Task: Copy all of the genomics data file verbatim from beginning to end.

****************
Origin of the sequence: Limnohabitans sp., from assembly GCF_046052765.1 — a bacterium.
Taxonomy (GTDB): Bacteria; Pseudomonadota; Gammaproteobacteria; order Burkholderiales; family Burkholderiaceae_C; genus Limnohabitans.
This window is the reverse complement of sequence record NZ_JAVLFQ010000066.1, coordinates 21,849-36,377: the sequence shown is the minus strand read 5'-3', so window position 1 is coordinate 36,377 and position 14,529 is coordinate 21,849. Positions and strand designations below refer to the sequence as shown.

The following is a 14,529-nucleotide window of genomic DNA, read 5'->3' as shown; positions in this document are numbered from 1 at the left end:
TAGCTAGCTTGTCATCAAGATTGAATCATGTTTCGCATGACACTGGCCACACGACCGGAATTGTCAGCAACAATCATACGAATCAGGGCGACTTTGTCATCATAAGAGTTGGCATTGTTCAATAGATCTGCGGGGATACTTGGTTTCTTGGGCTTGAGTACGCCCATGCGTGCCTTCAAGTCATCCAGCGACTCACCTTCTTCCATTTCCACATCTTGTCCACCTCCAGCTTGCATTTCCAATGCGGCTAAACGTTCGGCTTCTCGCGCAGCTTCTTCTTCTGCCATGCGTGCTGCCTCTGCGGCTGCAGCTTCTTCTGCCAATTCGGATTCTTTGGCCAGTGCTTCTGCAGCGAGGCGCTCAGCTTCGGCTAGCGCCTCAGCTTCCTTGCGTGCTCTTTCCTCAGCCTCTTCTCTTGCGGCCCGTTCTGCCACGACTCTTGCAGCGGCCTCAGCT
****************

Origin of the sequence: Limnohabitans sp., from assembly GCF_046052765.1 — a bacterium.
Taxonomy (GTDB): Bacteria; Pseudomonadota; Gammaproteobacteria; order Burkholderiales; family Burkholderiaceae_C; genus Limnohabitans.
This window is the reverse complement of sequence record NZ_JAVLFQ010000066.1, coordinates 21,849-36,377: the sequence shown is the minus strand read 5'-3', so window position 1 is coordinate 36,377 and position 14,529 is coordinate 21,849. Positions and strand designations below refer to the sequence as shown.

The following is a 14,529-nucleotide window of genomic DNA, read 5'->3' as shown; positions in this document are numbered from 1 at the left end:
TAGCTAGCTTGTCATCAAGATTGAATCATGTTTCGCATGACACTGGCCACACGACCGGAATTGTCAGCAACAATCATACGAATCAGGGCGACTTTGTCATCATAAGAGTTGGCATTGTTCAATAGATCTGCGGGGATACTTGGTTTCTTGGGCTTGAGTACGCCCATGCGTGCCTTCAAGTCATCCAGCGACTCACCTTCTTCCATTTCCACATCTTGTCCACCTCCAGCTTGCATTTCCAATGCGGCTAAACGTTCGGCTTCTCGCGCAGCTTCTTCTTCTGCCATGCGTGCTGCCTCTGCGGCTGCAGCTTCTTCTGCCAATTCGGATTCTTTGGCCAGTGCTTCTGCAGCGAGGCGCTCAGCTTCGGCTAGCGCCTCAGCTTCCTTGCGTGCTCTTTCCTCAGCCTCTTCTCTTGCGGCCCGTTCTGCCACGACTCTTGCAGCGGCCTCAGCT